In 2002, Boyd and Blades hired 32-year-old Zack Exley as MoveOn’s organizing director. A computer programmer and Web designer by trade, Exley had gained national attention during the 2000 campaign when he launched GWBush.com, a Web site featuring doctored photographs portraying candidate Bush as a dope fiend.  Exley was a hardened activist of the extreme Left. Trained by the AFL-CIO, he had worked as an undercover union organizer for five years, and also done a stint training activists for the Ruckus Society, an anarchist group whose violent tactics first caught the public eye during the 1999 riots against the World Trade Organization meeting in Seattle.[9] Exley brought a ruthless edge to MoveOn’s fundraising and propaganda drives which soon aroused the admiration of mainstream Democrats.

 

In May 2003, the Howard Dean presidential campaign hired Exley away from MoveOn for two weeks in order to turbocharge  Dean’s Web operations. Exley finally left MoveOn for good in April 2004 to become Director of Online Communications and Online Organizing for the Kerry-Edwards campaign.

 

In the meantime, George Soros had incorporated MoveOn into his Shadow Party. Following the September 17, 2003 meeting between Soros and Boyd mentioned in Part 1, Soros and his associates poured nearly $6.2 million into MoveOn over a period of six months, according to the Center for Public Integrity. The contributions include $2.5 million from George Soros personally; $2.5 million from Peter B. Lewis of Progressive Insurance; $971,427 from Peter Bing of Shangri-La Entertainment;  $100,000 from Benson & Hedges tobacco heir Lewis Cullman; and $101,000 from Soros’ 34-year-old son Jonathan T. Soros, an attorney and financier  recently promoted to deputy manager of Soros Fund Management LLC.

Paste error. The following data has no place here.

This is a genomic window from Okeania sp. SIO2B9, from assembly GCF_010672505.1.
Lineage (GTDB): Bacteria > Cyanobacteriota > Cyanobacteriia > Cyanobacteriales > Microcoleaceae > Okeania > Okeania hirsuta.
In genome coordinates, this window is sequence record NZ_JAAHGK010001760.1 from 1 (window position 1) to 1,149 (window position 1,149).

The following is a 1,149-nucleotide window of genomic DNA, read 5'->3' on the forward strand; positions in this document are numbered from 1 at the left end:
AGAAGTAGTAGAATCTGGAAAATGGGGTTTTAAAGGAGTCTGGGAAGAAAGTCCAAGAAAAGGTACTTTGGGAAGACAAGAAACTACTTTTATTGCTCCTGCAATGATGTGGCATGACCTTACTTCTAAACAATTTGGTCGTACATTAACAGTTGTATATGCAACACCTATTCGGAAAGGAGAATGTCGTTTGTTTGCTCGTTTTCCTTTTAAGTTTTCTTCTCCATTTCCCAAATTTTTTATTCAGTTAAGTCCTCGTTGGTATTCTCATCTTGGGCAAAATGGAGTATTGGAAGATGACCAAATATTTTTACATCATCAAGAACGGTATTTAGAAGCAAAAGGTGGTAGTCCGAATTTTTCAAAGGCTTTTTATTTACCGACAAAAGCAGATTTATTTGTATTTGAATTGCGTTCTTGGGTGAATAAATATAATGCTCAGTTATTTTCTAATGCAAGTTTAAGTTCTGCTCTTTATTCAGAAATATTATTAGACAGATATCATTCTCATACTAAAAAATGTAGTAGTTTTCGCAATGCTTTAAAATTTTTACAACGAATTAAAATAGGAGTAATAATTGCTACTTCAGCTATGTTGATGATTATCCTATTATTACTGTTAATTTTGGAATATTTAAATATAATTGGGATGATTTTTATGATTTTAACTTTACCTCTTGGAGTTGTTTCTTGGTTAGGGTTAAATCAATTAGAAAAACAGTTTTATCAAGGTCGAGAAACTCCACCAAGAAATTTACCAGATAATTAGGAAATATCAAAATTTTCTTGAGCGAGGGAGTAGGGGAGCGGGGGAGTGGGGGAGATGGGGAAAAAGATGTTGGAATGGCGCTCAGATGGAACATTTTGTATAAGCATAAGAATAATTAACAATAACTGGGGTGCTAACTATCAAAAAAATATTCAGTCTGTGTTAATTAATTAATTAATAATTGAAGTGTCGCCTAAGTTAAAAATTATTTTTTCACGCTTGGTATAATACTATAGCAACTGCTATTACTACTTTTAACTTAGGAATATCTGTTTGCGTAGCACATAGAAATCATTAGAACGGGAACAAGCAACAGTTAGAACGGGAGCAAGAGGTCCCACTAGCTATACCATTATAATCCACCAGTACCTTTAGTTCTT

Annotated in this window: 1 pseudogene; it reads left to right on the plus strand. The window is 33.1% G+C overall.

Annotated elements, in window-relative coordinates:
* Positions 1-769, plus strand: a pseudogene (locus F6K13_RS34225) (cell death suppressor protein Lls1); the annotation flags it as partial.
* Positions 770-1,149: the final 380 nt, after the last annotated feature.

Jonathan Soros has become personally involved with MoveOn.org’s activities. In December 2003, he collaborated with techno-rocker  Moby to organize “Bush in 30 Seconds,” an online contest for the best 30-second anti-Bush TV ad. MoveOn agreed to air the winning commercial on national television. Among the 1,500-odd submissions to the contest were two ads juxtaposing footage of George W. Bush and Adolf Hitler. MoveOn posted these ads on its site. Under pressure from Jewish groups and Republicans, MoveOn pulled the Hitler ads and apologized for them. [10]

 

Despite such gaffes, MoveOn need not worry about its media image. Major networks and newspapers pour forth an endless flood of free publicity for the group. Calculated in terms of equivalent advertising fees, the millions MoveOn raises in political contributions doubtless pales in value beside the worshipful profiles and saccharine coverage  which major media never tire of bestowing upon Boyd and Blades’ Web site and political campaigns.

 

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[1] Jeanne Cummings, “Soros Has a Hunch Bush Can Be Beat,” The Wall Street Journal, 5 February 2004

[2] Brendan Bernhard, “Tempest in a Teapot,” LA Weekly,  August 6, 2004, 22

[3] Steve Ginsberg, “Expanding the House that `Jack’ Built,” San Francisco Business Times, January 26, 1996, 7

[4] Bernhard, “Tempest in a Teapot” ; Chris Taylor and Karen Tumulty, “MoveOn’s Big Moment,” Time Magazine, November 24, 2003, 32

[5] Bernhard, “Tempest in a Teapot”

[6] Bernhard, “Tempest in a Teapot” ; Chris Taylor and Karen Tumulty, “MoveOn’s Big Moment”

[7] Bernhard, “Tempest in a Teapot”

[8] Chris Taylor and Karen Tumulty, “MoveOn’s Big Moment”

[9] Lowell Ponte, “Zack Exley: Kerry’s Toxic Web Spider,” FrontPageMagazine.com, August 31, 2004

[10] Renuka Rayasam, “Piqued? Make an Anti-Bush TV Spot,” The Austin American Statesman, October 30, 2003, A11; “RNC Attacks Bush-Hitler Ad,” WorldNetDaily.com, January 4, 2004; “2nd Bush-Hitler Ad Posted,” WorldNetDaily.com, January 5, 2004